Republican presidential candidate Donald Trump speaks during a news conference in West Palm Beach, Fla. AP file/Brynn Anderson
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FILE - In this March 5, 2016 file photo, Republican presidential candidate Donald Trump speaks during a news conference in West Palm Beach, Fla. Trump’s business ventures are never far from his mind and have been playing an increasingly prominent role in his presidential campaign. In recent weeks, Trump has held election night parties at three of his Florida properties: golf clubs in Jupiter and West Palm Beach, Florida, and twice at his sprawling Mar-a-Lago club and estate nearby. (AP Photo/Brynn Anderson, File)

Newt Gingrich: Effort to stop Donald Trump ‘an amusing parlor game’

Republican presidential candidate Donald Trump speaks during a news conference in West Palm Beach, Fla. AP file/Brynn Anderson
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FILE - In this March 5, 2016 file photo, Republican presidential candidate Donald Trump speaks during a news conference in West Palm Beach, Fla. Trump’s business ventures are never far from his mind and have been playing an increasingly prominent role in his presidential campaign. In recent weeks, Trump has held election night parties at three of his Florida properties: golf clubs in Jupiter and West Palm Beach, Florida, and twice at his sprawling Mar-a-Lago club and estate nearby. (AP Photo/Brynn Anderson, File)
Republican presidential candidate Donald Trump speaks during a news conference in West Palm Beach, Fla. AP file/Brynn Anderson

Republican presidential candidate Donald Trump speaks during a news conference in West Palm Beach, Fla. AP file/Brynn Anderson

Over at Fox News on Thursday, former House Speaker Newt Gingrich and WSB Radio provocateur Erick Erickson tangled over efforts to prevent billionaire Donald Trump from grabbing the Republican presidential nomination.

Erickson has become the face of what he calls a “grass-roots conservative” revolt against Trump that is attempting to engineer a partnership between the two remaining GOP candidates, U.S. Sen. Ted Cruz of Texas and Ohio Gov. John Kasich.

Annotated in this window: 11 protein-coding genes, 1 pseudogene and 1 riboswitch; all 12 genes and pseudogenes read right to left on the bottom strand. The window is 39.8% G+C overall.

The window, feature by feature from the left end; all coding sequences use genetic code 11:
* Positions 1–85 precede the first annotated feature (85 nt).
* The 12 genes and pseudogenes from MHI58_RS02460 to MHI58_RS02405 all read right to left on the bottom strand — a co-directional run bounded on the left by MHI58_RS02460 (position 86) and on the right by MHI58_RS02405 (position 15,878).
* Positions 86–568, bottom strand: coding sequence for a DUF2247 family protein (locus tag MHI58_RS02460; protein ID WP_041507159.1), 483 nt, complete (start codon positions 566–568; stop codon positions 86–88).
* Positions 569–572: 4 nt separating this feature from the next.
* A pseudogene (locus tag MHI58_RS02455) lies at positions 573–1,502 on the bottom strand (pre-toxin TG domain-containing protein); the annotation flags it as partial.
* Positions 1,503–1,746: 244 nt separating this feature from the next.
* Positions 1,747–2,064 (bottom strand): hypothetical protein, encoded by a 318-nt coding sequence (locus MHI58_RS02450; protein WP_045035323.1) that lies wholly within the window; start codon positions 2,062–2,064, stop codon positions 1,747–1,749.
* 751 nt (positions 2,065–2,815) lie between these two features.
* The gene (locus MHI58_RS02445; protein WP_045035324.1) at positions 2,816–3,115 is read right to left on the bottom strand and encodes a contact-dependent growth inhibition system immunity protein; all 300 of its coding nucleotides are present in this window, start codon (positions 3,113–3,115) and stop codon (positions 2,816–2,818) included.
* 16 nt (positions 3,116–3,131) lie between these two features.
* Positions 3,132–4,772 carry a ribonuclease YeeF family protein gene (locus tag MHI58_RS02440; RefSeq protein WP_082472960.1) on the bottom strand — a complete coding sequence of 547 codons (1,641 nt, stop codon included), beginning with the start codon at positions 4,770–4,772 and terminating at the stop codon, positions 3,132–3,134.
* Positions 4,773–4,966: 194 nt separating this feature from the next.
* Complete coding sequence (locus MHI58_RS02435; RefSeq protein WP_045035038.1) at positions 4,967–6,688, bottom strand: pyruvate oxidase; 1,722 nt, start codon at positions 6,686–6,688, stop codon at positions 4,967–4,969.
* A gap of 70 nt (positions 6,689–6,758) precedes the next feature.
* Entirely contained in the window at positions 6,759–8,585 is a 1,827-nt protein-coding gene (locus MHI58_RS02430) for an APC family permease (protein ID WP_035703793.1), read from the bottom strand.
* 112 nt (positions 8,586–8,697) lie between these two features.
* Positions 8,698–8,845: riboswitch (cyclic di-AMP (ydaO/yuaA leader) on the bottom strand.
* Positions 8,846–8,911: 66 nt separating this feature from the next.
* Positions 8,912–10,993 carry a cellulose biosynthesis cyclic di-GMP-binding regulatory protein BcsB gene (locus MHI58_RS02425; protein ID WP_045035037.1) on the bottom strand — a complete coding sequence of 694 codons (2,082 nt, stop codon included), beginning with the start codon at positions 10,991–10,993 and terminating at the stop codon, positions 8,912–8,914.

Gingrich, a former Georgia congressman, was not kind:logo-all

“Have fun. It’s an amusing parlor game. It has no meaning in the real world….

“I’m not sympathetic at all to the Erick Ericksons of the world. If they want to form a ‘let’s elect Hillary Clinton’ club, fine. But they ought to be honest about it. Any effort to help anyone other than the Republican nominee helps Hillary Clinton. And if you think giving Hillary Clinton the Supreme Court, having Hillary Clinton run our foreign policy, having Hillary Clinton support the unions…

“But Erick Erickson’s not playing a risk-free game. It’s not like there’s some pure middle way. If he does not support the Republican nominee, he is functionally supporting Hillary Clinton in the general election.”

Not long afterward, Erickson was brought in for a reply:

“I think Newt should be honest. The same polling that Donald Trump cites regularly to show how well he’s doing has consistently shown he’s the only Republican candidate who can’t beat Hillary Clinton. Nineteen of the last 20 polls have shown, without a third party, he loses to Hillary Clinton across the board. He loses to her in Ohio, Michigan, Pennsylvania. Donald Trump can’t beat Hillary Clinton.”

In a WSB Radio session with Scott Slade this morning, Erickson described a pitch made to the Cruz and Kasich camps, by which the Texas senator would campaign solely in the Western states, and the governor of Ohio would stay east of the Mississippi.